Facebook has often been criticized for its non-disclosures across various verticals and policies. However, now it seems that Facebook is finally correcting itself by means of adopting its first Vulnerability Disclosure Policy (VDP). This VDP has been specifically designed for vulnerability reporting of third-party code and systems. Unpatched third-party vulnerabilities often directly or indirectly impact Facebook’s overall performance and security. Thus, it is one of Facebook’s top priorities to get this fixed and the VDP takes care of this.
Facebook’s Vulnerability Disclosure Policy in a Nutshell
The idea behind this policy comes from Facebook’s ideology that “not all bugs are equally sensitive” and “fixing an issue requires close collaboration between researchers at Facebook reporting the issue and the third-party (engineers) responsible for fixing it”.
Facebook said that it will contact the concerned third-party with any security issue that their researchers have found, to which the third-party is obligated to respond within the next 21 days. The response must include the mitigation steps being taken to fix the issue and the security of the impacted people. If the third-party fails to respond within 21 days, the social media giant would reserve the right to disclose the said vulnerability on a public forum so that affected people can take necessary actions.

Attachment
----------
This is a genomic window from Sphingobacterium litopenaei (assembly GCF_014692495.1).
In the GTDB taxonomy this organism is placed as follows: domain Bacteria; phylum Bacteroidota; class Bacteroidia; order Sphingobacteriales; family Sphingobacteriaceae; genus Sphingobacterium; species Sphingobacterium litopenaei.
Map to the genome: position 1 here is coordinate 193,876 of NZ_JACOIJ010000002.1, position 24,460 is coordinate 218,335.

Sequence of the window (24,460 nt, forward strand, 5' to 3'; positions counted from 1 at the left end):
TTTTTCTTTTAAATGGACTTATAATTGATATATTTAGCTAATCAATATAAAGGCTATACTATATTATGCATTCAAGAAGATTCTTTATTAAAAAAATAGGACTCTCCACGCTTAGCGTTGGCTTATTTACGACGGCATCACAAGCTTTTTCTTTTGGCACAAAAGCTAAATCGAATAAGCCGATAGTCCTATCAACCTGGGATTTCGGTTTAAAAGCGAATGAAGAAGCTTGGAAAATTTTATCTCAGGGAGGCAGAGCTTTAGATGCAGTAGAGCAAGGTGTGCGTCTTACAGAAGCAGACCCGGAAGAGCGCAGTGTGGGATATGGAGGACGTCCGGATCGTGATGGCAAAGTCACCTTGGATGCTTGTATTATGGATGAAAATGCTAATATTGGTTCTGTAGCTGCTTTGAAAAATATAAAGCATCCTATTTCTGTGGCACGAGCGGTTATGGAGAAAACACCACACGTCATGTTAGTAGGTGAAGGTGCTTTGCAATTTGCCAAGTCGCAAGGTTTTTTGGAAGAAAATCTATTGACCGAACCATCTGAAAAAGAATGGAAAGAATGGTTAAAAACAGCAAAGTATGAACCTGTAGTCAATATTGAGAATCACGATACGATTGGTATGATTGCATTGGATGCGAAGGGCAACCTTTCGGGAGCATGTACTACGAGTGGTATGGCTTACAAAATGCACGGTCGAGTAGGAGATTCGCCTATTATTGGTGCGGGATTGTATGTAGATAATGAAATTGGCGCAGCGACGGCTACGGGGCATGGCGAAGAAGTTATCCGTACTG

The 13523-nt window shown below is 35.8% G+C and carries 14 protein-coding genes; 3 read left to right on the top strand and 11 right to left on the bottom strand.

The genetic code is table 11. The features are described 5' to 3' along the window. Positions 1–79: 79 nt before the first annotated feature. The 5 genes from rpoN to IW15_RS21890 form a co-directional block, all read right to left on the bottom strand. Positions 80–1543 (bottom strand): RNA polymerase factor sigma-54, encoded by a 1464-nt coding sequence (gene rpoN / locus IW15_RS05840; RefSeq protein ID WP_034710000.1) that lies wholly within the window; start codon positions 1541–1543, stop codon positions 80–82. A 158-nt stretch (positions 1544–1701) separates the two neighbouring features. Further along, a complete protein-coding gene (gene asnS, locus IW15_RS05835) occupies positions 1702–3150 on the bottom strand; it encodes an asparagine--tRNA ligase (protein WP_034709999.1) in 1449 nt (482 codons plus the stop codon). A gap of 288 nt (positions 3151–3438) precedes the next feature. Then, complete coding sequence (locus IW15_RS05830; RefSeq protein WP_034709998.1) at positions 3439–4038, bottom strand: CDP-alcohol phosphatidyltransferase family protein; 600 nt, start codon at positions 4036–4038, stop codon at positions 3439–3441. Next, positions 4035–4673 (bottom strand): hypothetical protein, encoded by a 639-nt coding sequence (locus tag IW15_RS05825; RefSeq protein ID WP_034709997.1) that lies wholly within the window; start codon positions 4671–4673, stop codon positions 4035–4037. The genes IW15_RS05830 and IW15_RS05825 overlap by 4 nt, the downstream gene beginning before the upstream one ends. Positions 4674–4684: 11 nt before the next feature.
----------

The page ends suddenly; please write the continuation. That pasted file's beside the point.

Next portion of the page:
Similarly, even after the receipt of response, if the third-party fails to fix the vulnerability within the next 90 days, Facebook would again reserve the right to go public about the vulnerability. Facebook, however, also takes into consideration that certain vulnerabilities can take a longer period to be sorted and hence, there could be “some deviations from the actual timeline,” but this change is solely at their disposal.
Facebook’s Other Baby
Facebook’s other company, WhatsApp, also got itself a new channel to publish its security updates. WhatsApp Security Advisories is a directory designed to increase transparency by providing information on all the vulnerabilities addressed in the messaging service provider’s mobile and web applications. This page displays a comprehensive list of WhatsApp security updates and associated Common Vulnerabilities and Exposures (CVEs).
Coincidentally, just a couple of days ago CISA issued directives to government agencies for implementing VDP at the earliest. It has acknowledged that this form of security is for the “public good” and thus stands strongest when the “good faith” security researchers and various governmental organizations collaborate in fortifying the defenses. However, the basis of this can only be laid on the strong foundation of a formal policy that helps finding and reporting of vulnerabilities in a legally authorized manner. Thus, to ease this process for the researchers, CISA recommends VDP to be defined across governmental agencies.